Dear Miss U,
My boyfriend is amazing, and we’ve been in an LDR for a little while now. I think it hits me a lot harder than it hits him. I experience major depression, especially after visits. And generally need a bit more attention than he does. Which is fine, but I think this results in me wanting to do more LDR-like activities. Like letter writing, planning out things together via lists, sweet emails, watching TV together, just things like that. They make me feel closer to him, but that’s because for me, I’m feeling pretty down and have that need to feel closer to him than he does to me I believe.
We FaceTime every night, but sometimes we can’t have each other’s full attention because of work, school, etc. So I think since he’s stressed out, doing those activities would just be another thing on his plate, and another source of stress because he’d feel bad if he didn’t keep it up. As nice as it would be to do those sorts of things together more often, I can’t bring myself to mention it for fear of making him feel bad with his already crazy schedule. So I end up just kind of sulking on my own and trying to hold it together without that extra bit of TLC that I crave. By the way, I should mention that this issue is nonexistent when we’re actually together. Should I bring it up or let it go?
You speak as though you’re a burden, that your love is some kind of curse he suffers through, but I believe he probably enjoys spending time with you (both on and off line) just as much as you do him. Maybe you do need this contact more than he does, or maybe he just doesn’t talk about it because society likes to condition our boys not to feel, but either way, there’s absolutely no shame in needing a little extra care and attention. If he’s crazy busy be prepared to take on most of the mental load – the planning and being flexible with times – but never be afraid to speak up about what you need in a relationship; even if he isn’t able to provide the time I have no doubt he’ll step up the TLC in other ways.
Dear Miss U,
My boyfriend and I reconnected 3 months ago after 20 years of lost contact. Our love was immediate and intense since we already knew each other, we had many firsts together way back when! He is not very tech savvy – still uses a flip phone, for example. He’s also in the midst of family estate stuff, remodeling and preparing to sell his childhood home. I try to get him on Skype or Facebook video chat but he refuses and says he has too much to deal with and he won’t do it. Granted, he’s not good with computers. We saw each other in April and it was wonderful and magical. I gave him a smartphone but he refuses to use it. I would move back to my old home town for him but he needs to deal with his house situation, so it’s going to be at least a year. The ‘honeymoon’ phase is over and I’m afraid I’m getting bored with texts and the less frequent and shorter phone calls. He loves me very much, I’m sure of it, and I absolutely love him but it’s starting to feel like a relationship with words on my phone screen which tend to be the same thing over and over. I’ll see him again in 3 months – he bought me a plane ticket. I don’t like feeling like this because I know what we have is rare and special. If I ‘push’ it (using Skype) he gets irritated, then I get irritated. I just want him to put a little more effort into this. Any advice is appreciated.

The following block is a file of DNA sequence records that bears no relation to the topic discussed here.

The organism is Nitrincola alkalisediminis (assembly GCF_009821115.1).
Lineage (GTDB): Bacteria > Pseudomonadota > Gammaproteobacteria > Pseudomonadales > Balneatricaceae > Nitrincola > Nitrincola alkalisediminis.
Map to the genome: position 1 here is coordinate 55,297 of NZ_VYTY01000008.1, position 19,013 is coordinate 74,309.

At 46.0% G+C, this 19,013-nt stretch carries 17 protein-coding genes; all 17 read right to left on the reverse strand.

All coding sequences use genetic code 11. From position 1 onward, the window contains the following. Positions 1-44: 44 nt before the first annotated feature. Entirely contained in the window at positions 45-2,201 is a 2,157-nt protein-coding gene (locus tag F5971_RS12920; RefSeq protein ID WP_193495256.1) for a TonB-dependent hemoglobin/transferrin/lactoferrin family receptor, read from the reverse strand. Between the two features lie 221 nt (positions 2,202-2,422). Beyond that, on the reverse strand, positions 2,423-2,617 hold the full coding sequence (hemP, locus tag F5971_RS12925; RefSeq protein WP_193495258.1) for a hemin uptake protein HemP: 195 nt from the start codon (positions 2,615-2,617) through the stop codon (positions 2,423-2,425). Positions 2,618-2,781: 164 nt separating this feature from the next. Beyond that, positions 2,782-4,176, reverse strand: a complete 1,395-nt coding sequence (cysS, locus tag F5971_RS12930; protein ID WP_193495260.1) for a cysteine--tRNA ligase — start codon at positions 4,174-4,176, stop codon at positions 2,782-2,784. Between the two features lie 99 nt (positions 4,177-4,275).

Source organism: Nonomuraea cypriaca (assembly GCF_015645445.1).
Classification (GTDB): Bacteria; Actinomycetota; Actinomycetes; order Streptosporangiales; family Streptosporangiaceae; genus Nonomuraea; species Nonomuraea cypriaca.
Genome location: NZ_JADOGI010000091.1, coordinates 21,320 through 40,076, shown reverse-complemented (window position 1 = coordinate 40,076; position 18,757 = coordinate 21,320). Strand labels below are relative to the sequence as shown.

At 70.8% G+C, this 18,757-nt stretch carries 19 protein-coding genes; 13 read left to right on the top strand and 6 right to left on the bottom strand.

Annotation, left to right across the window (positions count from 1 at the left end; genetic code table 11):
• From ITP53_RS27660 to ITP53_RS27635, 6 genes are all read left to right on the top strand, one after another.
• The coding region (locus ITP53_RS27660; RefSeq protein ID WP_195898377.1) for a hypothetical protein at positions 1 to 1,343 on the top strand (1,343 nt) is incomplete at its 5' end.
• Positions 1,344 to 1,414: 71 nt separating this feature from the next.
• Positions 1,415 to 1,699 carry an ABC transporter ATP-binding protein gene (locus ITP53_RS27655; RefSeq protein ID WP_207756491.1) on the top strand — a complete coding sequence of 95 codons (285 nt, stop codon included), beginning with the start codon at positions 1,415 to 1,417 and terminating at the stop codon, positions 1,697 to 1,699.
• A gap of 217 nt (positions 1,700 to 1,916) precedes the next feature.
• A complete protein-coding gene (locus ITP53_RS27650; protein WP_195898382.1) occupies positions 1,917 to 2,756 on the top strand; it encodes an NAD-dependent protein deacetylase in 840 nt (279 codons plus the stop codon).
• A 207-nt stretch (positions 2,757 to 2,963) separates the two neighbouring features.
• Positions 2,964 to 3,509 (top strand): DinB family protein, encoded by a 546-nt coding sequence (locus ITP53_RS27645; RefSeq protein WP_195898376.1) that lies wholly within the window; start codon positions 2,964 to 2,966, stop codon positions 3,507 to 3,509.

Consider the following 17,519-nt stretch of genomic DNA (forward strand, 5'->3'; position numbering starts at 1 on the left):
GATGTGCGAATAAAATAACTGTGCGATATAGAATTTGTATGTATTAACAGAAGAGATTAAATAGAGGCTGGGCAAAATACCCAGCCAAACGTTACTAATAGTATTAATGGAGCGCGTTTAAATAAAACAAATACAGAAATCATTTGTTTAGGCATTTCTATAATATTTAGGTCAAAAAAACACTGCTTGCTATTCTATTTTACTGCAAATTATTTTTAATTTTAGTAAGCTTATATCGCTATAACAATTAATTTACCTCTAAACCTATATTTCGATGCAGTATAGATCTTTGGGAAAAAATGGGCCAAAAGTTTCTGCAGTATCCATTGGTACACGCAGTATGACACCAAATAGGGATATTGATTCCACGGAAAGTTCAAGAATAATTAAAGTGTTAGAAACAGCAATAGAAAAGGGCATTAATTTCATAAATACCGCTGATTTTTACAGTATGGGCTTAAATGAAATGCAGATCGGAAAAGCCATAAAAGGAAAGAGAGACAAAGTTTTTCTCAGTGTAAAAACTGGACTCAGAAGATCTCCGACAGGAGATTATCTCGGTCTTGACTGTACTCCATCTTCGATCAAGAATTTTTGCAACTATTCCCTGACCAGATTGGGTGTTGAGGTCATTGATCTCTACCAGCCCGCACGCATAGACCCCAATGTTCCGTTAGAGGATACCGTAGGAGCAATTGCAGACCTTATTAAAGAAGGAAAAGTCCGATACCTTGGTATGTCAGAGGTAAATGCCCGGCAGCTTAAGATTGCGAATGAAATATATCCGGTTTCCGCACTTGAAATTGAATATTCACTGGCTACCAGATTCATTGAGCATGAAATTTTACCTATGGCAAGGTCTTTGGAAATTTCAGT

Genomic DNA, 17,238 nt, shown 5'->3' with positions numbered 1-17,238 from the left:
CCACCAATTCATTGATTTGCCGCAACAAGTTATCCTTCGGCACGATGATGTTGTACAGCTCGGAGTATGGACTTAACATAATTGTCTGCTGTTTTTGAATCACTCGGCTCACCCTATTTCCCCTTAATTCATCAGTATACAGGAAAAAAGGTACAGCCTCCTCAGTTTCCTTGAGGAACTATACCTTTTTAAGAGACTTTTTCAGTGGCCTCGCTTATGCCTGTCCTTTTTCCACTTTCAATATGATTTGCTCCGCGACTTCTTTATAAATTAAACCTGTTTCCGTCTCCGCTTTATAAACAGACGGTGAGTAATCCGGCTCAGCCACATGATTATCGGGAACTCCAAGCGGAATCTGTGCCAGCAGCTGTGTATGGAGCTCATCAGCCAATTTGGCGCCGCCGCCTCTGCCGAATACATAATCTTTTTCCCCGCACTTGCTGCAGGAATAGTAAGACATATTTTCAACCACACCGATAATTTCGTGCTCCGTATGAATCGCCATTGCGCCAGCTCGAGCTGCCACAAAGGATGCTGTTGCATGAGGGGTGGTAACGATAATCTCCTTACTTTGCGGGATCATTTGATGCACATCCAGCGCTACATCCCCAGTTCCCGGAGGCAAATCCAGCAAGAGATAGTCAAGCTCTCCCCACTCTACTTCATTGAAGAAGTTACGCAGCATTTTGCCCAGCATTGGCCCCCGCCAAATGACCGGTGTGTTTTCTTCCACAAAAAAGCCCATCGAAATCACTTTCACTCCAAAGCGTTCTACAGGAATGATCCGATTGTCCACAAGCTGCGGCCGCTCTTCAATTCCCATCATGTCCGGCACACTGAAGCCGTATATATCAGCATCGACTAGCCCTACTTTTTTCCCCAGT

Dear Losing Interest,
Whilst the future is important, knowing there are awesome things coming isn’t always enough. Relationships need to be fun and fulfilling in the present as well. But how, without glorious technology?
Would he be willing to do a monthly care package exchange? You could choose a theme and a budget and mix it up each month (or even each fortnight if you both have the time.) Is he willing to write old-fashioned love letters? Do you think he’d play a sexy dares game with you? Some can be found online, or you can come up with your own quests.
Conversation wise, I really recommend picking up a questions for couples book. There should be enough conversation fodder in a good questions book to get you through until the next visit at least.
At the heart of it, he has to be willing to work with you on the relationship, and you need to respect his techno-limits. It is my hope he will be willing to talk to you and find a compromise on this issue; there must be some way he can show you the affection you crave without relying on gadgets and devices. Remind him that you’re a team and need to work together for the health and longevity of your relationship.